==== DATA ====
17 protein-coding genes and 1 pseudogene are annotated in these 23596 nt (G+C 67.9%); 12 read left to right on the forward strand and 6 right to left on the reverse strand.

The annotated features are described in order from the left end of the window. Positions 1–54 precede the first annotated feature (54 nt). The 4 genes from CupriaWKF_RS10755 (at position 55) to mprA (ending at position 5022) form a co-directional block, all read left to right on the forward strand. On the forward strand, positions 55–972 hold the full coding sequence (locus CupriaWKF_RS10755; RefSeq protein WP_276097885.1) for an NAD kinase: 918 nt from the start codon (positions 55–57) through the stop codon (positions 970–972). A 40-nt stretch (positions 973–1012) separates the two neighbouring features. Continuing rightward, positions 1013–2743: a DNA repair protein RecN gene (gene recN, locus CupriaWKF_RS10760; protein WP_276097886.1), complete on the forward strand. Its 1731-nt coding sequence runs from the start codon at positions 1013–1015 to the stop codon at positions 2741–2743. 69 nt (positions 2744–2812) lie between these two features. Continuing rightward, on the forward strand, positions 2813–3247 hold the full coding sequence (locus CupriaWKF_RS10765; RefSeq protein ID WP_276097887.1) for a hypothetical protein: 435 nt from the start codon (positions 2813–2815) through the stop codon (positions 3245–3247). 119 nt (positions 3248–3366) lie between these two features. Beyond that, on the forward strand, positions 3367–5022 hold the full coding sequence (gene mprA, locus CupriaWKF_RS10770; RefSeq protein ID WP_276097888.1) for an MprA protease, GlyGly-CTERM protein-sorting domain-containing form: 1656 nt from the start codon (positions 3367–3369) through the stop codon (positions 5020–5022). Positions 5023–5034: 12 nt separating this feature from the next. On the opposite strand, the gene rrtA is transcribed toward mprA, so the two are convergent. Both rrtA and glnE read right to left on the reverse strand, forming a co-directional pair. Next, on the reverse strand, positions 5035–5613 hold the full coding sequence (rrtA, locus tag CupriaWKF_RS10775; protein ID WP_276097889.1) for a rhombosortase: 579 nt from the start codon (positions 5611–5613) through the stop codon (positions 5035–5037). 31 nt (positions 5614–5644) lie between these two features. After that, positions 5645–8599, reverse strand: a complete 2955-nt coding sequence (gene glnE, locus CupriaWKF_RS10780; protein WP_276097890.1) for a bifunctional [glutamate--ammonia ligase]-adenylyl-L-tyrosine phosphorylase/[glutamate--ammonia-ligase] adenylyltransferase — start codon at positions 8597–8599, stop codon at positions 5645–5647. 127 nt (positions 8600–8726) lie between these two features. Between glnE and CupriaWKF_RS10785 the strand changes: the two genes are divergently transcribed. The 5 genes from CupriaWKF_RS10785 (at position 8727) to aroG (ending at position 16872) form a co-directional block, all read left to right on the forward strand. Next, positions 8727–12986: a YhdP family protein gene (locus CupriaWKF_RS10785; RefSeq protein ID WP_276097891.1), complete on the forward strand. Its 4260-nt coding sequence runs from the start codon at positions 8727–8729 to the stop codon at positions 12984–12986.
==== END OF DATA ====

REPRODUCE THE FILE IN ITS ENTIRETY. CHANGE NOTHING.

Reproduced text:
17 protein-coding genes and 1 pseudogene are annotated in these 23596 nt (G+C 67.9%); 12 read left to right on the forward strand and 6 right to left on the reverse strand.

The annotated features are described in order from the left end of the window. Positions 1–54 precede the first annotated feature (54 nt). The 4 genes from CupriaWKF_RS10755 (at position 55) to mprA (ending at position 5022) form a co-directional block, all read left to right on the forward strand. On the forward strand, positions 55–972 hold the full coding sequence (locus CupriaWKF_RS10755; RefSeq protein WP_276097885.1) for an NAD kinase: 918 nt from the start codon (positions 55–57) through the stop codon (positions 970–972). A 40-nt stretch (positions 973–1012) separates the two neighbouring features. Continuing rightward, positions 1013–2743: a DNA repair protein RecN gene (gene recN, locus CupriaWKF_RS10760; protein WP_276097886.1), complete on the forward strand. Its 1731-nt coding sequence runs from the start codon at positions 1013–1015 to the stop codon at positions 2741–2743. 69 nt (positions 2744–2812) lie between these two features. Continuing rightward, on the forward strand, positions 2813–3247 hold the full coding sequence (locus CupriaWKF_RS10765; RefSeq protein ID WP_276097887.1) for a hypothetical protein: 435 nt from the start codon (positions 2813–2815) through the stop codon (positions 3245–3247). 119 nt (positions 3248–3366) lie between these two features. Beyond that, on the forward strand, positions 3367–5022 hold the full coding sequence (gene mprA, locus CupriaWKF_RS10770; RefSeq protein ID WP_276097888.1) for an MprA protease, GlyGly-CTERM protein-sorting domain-containing form: 1656 nt from the start codon (positions 3367–3369) through the stop codon (positions 5020–5022). Positions 5023–5034: 12 nt separating this feature from the next. On the opposite strand, the gene rrtA is transcribed toward mprA, so the two are convergent. Both rrtA and glnE read right to left on the reverse strand, forming a co-directional pair. Next, on the reverse strand, positions 5035–5613 hold the full coding sequence (rrtA, locus tag CupriaWKF_RS10775; protein ID WP_276097889.1) for a rhombosortase: 579 nt from the start codon (positions 5611–5613) through the stop codon (positions 5035–5037). 31 nt (positions 5614–5644) lie between these two features. After that, positions 5645–8599, reverse strand: a complete 2955-nt coding sequence (gene glnE, locus CupriaWKF_RS10780; protein WP_276097890.1) for a bifunctional [glutamate--ammonia ligase]-adenylyl-L-tyrosine phosphorylase/[glutamate--ammonia-ligase] adenylyltransferase — start codon at positions 8597–8599, stop codon at positions 5645–5647. 127 nt (positions 8600–8726) lie between these two features. Between glnE and CupriaWKF_RS10785 the strand changes: the two genes are divergently transcribed. The 5 genes from CupriaWKF_RS10785 (at position 8727) to aroG (ending at position 16872) form a co-directional block, all read left to right on the forward strand. Next, positions 8727–12986: a YhdP family protein gene (locus CupriaWKF_RS10785; RefSeq protein ID WP_276097891.1), complete on the forward strand. Its 4260-nt coding sequence runs from the start codon at positions 8727–8729 to the stop codon at positions 12984–12986.